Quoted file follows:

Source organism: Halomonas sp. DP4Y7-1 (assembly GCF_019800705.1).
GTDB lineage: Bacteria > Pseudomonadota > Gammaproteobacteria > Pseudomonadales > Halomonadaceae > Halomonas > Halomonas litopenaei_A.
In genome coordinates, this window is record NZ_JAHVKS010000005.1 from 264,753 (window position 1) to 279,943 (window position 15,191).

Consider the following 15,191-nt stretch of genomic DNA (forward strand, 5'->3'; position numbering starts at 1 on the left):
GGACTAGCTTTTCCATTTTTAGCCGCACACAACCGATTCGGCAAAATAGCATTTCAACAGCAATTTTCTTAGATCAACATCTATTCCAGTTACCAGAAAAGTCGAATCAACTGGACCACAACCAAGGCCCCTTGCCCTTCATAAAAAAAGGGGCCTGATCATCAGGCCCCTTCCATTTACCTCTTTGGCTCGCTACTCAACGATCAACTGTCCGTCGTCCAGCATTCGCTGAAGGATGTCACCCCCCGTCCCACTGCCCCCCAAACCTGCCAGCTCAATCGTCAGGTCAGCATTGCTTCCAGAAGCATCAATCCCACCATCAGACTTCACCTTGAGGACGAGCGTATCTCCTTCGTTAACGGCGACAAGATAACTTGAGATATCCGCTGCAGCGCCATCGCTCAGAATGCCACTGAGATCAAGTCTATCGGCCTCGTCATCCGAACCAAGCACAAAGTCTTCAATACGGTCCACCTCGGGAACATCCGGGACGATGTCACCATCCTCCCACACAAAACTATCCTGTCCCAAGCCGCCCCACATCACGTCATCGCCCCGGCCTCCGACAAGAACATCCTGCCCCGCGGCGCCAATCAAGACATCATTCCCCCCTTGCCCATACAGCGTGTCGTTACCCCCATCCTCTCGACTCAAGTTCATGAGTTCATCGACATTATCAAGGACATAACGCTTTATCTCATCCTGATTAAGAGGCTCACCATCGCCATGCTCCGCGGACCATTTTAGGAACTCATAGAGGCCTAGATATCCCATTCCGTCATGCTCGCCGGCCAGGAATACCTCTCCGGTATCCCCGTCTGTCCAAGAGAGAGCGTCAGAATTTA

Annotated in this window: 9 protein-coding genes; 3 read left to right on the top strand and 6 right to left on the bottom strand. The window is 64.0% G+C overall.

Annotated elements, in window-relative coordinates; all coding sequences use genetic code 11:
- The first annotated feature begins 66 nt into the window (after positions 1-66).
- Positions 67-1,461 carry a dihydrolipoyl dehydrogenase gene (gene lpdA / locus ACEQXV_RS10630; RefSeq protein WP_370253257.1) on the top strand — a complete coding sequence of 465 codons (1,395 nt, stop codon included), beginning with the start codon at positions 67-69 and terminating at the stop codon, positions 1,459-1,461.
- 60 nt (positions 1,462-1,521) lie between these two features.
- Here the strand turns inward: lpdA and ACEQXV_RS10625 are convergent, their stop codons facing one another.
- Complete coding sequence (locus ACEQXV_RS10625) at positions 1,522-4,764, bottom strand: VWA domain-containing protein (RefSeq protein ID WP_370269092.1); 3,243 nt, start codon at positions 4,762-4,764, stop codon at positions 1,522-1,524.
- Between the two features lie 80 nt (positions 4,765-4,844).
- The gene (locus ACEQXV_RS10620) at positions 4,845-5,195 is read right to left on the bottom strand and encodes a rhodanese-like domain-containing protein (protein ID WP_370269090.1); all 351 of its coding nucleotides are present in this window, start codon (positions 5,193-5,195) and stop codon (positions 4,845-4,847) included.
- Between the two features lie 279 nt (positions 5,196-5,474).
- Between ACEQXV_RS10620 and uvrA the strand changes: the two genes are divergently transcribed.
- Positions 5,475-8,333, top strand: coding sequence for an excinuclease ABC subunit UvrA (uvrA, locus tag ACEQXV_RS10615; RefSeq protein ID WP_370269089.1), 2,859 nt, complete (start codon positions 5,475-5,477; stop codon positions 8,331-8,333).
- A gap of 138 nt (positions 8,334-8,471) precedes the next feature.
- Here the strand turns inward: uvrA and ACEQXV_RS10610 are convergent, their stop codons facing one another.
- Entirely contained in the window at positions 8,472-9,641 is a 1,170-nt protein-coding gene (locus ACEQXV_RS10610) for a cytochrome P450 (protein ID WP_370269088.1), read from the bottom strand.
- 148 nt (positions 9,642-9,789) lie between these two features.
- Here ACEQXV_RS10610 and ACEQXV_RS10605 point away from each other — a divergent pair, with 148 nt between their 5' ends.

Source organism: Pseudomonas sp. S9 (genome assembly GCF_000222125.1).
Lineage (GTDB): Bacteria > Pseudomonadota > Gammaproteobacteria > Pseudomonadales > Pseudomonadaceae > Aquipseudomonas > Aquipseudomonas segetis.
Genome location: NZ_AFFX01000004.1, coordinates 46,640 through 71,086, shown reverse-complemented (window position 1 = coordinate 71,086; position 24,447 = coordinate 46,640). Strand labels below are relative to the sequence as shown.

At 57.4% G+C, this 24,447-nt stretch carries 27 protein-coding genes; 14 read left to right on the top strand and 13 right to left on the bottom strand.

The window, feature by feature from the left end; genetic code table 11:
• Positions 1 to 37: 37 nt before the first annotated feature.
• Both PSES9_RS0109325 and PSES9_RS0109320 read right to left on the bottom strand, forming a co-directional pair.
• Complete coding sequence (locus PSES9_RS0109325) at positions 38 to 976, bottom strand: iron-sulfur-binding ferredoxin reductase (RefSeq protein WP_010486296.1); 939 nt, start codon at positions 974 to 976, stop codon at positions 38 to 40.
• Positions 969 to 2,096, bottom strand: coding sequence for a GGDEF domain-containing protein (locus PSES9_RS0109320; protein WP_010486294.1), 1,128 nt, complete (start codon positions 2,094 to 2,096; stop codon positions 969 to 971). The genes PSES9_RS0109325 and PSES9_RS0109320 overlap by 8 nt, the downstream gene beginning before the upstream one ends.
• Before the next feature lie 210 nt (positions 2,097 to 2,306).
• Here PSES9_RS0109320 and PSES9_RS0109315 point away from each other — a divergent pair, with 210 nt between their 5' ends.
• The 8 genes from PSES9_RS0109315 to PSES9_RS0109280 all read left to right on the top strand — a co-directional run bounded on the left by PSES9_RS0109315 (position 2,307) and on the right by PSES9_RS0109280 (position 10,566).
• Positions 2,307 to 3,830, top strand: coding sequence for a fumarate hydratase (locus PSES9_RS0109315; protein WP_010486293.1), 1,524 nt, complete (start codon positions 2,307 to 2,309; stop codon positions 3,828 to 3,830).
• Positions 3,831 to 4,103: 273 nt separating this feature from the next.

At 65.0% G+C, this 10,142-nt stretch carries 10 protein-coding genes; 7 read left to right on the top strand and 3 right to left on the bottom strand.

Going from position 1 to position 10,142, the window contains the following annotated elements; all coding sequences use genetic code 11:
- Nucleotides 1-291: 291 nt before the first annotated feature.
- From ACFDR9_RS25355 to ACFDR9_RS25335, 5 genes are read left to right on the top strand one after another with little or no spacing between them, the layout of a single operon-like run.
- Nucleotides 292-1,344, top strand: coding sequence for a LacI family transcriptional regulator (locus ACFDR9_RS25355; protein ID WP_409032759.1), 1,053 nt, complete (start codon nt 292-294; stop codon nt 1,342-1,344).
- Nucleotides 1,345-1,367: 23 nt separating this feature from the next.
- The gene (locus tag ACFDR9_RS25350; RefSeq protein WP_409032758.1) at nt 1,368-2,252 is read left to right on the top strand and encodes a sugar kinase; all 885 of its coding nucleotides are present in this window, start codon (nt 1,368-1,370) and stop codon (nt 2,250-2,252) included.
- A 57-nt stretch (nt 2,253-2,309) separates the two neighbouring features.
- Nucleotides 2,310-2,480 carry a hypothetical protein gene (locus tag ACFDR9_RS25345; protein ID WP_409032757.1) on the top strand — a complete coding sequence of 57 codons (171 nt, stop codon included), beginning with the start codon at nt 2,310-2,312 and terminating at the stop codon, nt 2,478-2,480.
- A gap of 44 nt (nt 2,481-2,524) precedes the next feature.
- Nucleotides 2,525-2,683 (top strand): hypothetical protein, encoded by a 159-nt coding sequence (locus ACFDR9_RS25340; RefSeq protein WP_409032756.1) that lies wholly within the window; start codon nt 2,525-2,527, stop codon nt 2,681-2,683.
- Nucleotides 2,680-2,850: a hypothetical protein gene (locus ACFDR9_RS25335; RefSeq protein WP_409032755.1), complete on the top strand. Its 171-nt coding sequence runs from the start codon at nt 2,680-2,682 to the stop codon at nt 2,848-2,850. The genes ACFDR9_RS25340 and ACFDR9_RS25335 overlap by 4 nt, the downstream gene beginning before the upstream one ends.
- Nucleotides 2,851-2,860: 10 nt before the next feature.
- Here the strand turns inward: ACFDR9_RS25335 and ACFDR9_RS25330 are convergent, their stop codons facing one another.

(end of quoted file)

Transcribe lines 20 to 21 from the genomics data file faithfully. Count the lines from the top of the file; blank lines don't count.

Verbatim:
- Entirely contained in the window at positions 8,472-9,641 is a 1,170-nt protein-coding gene (locus ACEQXV_RS10610) for a cytochrome P450 (protein ID WP_370269088.1), read from the bottom strand.
- 148 nt (positions 9,642-9,789) lie between these two features.